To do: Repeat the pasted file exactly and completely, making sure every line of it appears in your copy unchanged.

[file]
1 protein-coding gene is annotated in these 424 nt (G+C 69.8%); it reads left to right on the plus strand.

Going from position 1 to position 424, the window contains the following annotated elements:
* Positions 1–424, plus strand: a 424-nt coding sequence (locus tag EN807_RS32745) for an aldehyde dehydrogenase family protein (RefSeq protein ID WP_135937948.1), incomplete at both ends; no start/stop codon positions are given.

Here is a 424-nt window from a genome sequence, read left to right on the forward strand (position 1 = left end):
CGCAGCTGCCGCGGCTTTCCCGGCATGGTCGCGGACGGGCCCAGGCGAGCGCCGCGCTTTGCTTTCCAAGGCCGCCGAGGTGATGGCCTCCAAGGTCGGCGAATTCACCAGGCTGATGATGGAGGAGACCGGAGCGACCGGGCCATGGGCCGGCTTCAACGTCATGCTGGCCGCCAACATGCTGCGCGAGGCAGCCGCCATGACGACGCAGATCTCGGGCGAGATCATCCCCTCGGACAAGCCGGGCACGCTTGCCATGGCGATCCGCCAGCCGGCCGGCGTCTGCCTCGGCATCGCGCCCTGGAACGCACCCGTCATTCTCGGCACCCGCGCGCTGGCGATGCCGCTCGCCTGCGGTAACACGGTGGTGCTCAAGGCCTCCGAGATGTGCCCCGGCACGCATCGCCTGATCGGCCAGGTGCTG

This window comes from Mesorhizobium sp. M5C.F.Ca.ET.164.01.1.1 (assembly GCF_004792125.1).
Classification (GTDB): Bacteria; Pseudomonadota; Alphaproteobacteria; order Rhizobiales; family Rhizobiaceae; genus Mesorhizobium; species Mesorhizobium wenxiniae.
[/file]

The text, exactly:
1 protein-coding gene is annotated in these 424 nt (G+C 69.8%); it reads left to right on the plus strand.

Going from position 1 to position 424, the window contains the following annotated elements:
* Positions 1–424, plus strand: a 424-nt coding sequence (locus tag EN807_RS32745) for an aldehyde dehydrogenase family protein (RefSeq protein ID WP_135937948.1), incomplete at both ends; no start/stop codon positions are given.

Here is a 424-nt window from a genome sequence, read left to right on the forward strand (position 1 = left end):
CGCAGCTGCCGCGGCTTTCCCGGCATGGTCGCGGACGGGCCCAGGCGAGCGCCGCGCTTTGCTTTCCAAGGCCGCCGAGGTGATGGCCTCCAAGGTCGGCGAATTCACCAGGCTGATGATGGAGGAGACCGGAGCGACCGGGCCATGGGCCGGCTTCAACGTCATGCTGGCCGCCAACATGCTGCGCGAGGCAGCCGCCATGACGACGCAGATCTCGGGCGAGATCATCCCCTCGGACAAGCCGGGCACGCTTGCCATGGCGATCCGCCAGCCGGCCGGCGTCTGCCTCGGCATCGCGCCCTGGAACGCACCCGTCATTCTCGGCACCCGCGCGCTGGCGATGCCGCTCGCCTGCGGTAACACGGTGGTGCTCAAGGCCTCCGAGATGTGCCCCGGCACGCATCGCCTGATCGGCCAGGTGCTG

This window comes from Mesorhizobium sp. M5C.F.Ca.ET.164.01.1.1 (assembly GCF_004792125.1).
Classification (GTDB): Bacteria; Pseudomonadota; Alphaproteobacteria; order Rhizobiales; family Rhizobiaceae; genus Mesorhizobium; species Mesorhizobium wenxiniae.